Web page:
Walking anemone illuminated by Tony's strobe

Sea life: Walking anemones

Walking anemone illuminated by Tony's strobe
Walking anemone illuminated by Tony's strobe

The walking anemone (or sock anemone, or hedgehog anemone – Preactis millardae) is endemic to Cape waters and I’ve only seen it on the Smitswinkel Bay wrecks so far. It has been seen as far east as Port Elizabeth.

Walking anemone on the SAS Good Hope
Walking anemone on the SAS Good Hope

It likes deeper water, 10-30 metres. Instead of being attached to a rock or the sand (sessile), these creatures walk about with a movement like a slinky or caterpillar.  Their favourite food is multicoloured sea fans, so instead of waiting for a snack to drift by (like most anemones do), walking anemones actually have to move about to find their next meal. If you look carefully you can see how the anemone in the picture above has eaten the red sea fan to its left down to the skeletal supports (like little twigs). They also like soft corals.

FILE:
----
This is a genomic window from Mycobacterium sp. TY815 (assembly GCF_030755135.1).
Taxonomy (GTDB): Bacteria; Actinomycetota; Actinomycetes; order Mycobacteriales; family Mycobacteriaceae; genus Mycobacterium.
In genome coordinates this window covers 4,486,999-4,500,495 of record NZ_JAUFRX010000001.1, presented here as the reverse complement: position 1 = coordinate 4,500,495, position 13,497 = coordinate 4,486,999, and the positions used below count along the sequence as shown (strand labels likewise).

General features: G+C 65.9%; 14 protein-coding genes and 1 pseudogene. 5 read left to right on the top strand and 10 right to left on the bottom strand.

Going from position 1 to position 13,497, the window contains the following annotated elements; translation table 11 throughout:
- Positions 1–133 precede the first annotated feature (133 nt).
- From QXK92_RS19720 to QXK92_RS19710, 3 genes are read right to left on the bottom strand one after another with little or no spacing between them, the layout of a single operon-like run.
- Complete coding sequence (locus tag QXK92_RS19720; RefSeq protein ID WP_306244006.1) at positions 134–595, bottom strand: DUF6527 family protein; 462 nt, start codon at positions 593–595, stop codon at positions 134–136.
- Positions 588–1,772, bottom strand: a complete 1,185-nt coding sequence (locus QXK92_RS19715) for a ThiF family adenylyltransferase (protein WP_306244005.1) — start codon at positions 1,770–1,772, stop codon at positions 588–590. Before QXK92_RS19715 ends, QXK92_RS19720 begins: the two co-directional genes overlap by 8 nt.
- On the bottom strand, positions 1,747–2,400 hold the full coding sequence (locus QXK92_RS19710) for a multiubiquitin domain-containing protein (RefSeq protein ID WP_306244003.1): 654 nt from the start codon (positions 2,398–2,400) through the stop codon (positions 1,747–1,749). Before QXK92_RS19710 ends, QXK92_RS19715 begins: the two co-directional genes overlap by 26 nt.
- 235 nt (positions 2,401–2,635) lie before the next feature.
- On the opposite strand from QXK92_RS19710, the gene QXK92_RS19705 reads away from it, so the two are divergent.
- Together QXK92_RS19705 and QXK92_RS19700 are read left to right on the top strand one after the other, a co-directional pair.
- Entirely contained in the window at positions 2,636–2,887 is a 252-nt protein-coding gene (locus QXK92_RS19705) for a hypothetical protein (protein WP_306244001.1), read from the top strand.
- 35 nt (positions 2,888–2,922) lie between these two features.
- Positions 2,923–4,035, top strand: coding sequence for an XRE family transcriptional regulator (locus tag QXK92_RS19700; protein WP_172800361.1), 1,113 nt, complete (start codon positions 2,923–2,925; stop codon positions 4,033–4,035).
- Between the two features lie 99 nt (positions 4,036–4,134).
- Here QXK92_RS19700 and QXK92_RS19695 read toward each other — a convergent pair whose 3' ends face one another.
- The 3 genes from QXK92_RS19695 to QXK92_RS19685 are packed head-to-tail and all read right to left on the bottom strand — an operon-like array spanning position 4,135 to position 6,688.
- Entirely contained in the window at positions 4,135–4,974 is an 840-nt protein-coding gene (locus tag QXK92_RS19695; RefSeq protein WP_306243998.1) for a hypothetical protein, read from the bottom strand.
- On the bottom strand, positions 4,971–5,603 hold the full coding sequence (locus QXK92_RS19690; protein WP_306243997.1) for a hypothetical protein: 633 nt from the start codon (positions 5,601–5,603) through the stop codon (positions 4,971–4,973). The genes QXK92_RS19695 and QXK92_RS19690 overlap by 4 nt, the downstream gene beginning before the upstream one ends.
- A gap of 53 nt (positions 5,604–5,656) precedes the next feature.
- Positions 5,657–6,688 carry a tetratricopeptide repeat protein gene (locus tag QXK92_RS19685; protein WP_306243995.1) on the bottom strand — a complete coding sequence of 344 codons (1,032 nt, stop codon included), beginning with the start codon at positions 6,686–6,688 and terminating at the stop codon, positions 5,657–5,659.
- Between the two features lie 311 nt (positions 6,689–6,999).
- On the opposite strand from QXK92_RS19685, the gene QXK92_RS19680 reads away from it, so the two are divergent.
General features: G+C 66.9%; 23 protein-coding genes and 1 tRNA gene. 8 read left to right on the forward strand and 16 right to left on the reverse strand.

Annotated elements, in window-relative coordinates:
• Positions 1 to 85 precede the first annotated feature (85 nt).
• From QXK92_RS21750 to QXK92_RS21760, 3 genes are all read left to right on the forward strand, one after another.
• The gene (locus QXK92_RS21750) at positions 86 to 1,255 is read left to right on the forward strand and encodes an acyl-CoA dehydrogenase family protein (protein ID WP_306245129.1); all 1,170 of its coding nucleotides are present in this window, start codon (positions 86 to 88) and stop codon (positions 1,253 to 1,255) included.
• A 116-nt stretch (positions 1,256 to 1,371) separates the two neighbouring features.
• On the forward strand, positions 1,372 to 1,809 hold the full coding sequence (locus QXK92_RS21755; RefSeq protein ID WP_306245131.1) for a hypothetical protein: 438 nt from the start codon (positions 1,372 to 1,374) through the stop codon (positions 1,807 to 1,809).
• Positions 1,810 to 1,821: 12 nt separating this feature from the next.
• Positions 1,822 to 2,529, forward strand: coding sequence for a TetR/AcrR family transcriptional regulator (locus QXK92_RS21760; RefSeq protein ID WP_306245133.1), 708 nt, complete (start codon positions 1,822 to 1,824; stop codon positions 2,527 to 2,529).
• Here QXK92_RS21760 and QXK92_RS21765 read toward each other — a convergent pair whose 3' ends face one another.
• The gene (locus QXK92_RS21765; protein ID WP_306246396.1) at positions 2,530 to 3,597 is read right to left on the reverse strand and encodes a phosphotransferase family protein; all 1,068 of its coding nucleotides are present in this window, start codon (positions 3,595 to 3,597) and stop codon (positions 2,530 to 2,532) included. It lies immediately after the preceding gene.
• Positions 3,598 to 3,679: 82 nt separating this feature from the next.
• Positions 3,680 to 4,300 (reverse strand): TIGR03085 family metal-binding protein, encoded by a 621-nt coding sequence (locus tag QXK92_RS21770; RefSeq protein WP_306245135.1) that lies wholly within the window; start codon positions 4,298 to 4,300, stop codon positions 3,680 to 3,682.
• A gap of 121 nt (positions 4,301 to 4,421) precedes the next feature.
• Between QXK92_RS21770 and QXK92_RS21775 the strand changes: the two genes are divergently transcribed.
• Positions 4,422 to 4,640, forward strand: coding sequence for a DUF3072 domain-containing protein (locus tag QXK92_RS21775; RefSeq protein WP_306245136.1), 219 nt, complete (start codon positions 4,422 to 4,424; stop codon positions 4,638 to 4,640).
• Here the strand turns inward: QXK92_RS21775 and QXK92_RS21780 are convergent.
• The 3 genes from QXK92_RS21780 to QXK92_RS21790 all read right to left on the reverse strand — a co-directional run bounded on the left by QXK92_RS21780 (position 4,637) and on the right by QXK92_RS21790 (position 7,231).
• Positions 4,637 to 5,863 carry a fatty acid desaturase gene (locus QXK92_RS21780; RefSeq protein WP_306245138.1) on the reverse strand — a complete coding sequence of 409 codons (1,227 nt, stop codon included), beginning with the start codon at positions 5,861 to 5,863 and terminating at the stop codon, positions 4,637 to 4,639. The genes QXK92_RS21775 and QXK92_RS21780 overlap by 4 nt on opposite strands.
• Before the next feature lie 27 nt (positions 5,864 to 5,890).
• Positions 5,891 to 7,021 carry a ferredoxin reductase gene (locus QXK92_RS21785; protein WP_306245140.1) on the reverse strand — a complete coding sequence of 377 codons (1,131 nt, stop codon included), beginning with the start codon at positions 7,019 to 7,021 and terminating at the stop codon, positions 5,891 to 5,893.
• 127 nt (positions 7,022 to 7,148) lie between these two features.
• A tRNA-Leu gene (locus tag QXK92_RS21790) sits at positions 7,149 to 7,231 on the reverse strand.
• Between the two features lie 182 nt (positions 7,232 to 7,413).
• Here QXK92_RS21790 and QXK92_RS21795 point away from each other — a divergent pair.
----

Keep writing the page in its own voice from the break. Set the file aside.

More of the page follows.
Multicoloured sea fans
Multicoloured sea fans

Their bodies can stretch out to resemble a sock, but in these pictures they are scrunched up. The mouth has red lines radiating outward from it. The first time I saw one of these I thought it was a grubby orange gas flame nudibranch, because I couldn’t see the mouth stripes. Revisiting that picture (below) in light of the new specimens I’ve seen since has confirmed that it was a walking anemone and not a nudibranch!

Walking anemone on the MV Rockeater
Walking anemone on the MV Rockeater

SURG has some information about walking anemones here and here.

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Clare

Lapsed mathematician, creator of order, formulator of hypotheses. Lover of the ocean, being outdoors, the bush, reading, photography, travelling (especially in Africa) and road trips.

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